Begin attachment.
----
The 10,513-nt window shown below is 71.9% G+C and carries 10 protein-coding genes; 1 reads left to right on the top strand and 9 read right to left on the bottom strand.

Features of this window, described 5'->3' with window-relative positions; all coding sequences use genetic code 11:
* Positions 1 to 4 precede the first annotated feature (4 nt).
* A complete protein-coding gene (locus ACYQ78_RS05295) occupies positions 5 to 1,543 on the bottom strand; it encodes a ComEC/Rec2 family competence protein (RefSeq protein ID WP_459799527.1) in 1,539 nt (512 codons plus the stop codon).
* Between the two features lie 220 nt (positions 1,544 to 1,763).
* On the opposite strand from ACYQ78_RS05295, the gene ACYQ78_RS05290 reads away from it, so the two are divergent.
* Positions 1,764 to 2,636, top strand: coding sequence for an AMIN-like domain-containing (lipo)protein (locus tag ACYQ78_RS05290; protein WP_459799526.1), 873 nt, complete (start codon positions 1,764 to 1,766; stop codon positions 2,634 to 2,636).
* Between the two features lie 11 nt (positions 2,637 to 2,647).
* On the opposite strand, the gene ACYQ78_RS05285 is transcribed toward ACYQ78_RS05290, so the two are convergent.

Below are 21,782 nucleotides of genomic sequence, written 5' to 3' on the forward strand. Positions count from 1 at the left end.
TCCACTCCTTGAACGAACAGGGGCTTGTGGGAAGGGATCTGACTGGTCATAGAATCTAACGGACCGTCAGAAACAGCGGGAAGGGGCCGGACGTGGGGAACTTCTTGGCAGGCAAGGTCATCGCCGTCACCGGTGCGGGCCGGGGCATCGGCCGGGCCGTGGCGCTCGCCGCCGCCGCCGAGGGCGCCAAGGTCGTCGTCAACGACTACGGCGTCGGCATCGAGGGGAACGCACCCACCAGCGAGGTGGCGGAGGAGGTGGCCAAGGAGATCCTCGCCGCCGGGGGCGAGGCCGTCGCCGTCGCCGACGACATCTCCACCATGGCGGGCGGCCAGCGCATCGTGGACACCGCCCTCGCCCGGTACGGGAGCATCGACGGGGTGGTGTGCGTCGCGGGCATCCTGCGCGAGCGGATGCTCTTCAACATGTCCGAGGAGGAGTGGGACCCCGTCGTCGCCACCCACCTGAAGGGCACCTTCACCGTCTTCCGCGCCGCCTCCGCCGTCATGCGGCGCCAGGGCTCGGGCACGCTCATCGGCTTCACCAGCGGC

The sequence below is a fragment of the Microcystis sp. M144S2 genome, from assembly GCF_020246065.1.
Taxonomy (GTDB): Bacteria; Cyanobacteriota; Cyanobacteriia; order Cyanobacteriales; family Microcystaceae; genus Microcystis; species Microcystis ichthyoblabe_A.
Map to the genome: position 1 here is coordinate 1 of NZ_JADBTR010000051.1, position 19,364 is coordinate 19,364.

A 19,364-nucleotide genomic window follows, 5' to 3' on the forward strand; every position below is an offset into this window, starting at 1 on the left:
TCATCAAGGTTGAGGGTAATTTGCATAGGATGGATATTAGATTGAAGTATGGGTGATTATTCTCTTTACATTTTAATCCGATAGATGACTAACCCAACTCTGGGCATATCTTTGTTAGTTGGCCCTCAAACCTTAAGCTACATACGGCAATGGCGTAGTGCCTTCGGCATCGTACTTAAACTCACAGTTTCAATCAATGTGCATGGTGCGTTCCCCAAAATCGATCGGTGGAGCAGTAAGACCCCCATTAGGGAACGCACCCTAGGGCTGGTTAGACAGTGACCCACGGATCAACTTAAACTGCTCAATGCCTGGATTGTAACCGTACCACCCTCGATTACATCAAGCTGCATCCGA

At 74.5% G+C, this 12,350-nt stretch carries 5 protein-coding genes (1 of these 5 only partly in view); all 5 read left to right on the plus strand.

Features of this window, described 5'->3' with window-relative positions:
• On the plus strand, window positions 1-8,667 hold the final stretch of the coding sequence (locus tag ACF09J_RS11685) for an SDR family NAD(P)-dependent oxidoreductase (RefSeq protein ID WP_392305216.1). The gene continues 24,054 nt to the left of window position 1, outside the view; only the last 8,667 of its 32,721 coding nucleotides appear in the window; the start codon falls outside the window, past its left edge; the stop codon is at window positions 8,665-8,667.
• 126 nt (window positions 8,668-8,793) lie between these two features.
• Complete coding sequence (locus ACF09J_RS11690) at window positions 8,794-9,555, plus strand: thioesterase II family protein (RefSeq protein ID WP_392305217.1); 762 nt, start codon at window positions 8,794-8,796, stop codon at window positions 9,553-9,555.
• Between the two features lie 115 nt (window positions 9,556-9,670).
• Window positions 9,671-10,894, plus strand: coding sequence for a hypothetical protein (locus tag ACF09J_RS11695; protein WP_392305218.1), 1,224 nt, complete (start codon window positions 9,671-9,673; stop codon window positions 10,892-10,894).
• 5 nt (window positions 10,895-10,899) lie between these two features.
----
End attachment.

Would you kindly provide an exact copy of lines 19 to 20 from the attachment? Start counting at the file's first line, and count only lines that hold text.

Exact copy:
• On the plus strand, window positions 1-8,667 hold the final stretch of the coding sequence (locus tag ACF09J_RS11685) for an SDR family NAD(P)-dependent oxidoreductase (RefSeq protein ID WP_392305216.1). The gene continues 24,054 nt to the left of window position 1, outside the view; only the last 8,667 of its 32,721 coding nucleotides appear in the window; the start codon falls outside the window, past its left edge; the stop codon is at window positions 8,665-8,667.
• 126 nt (window positions 8,668-8,793) lie between these two features.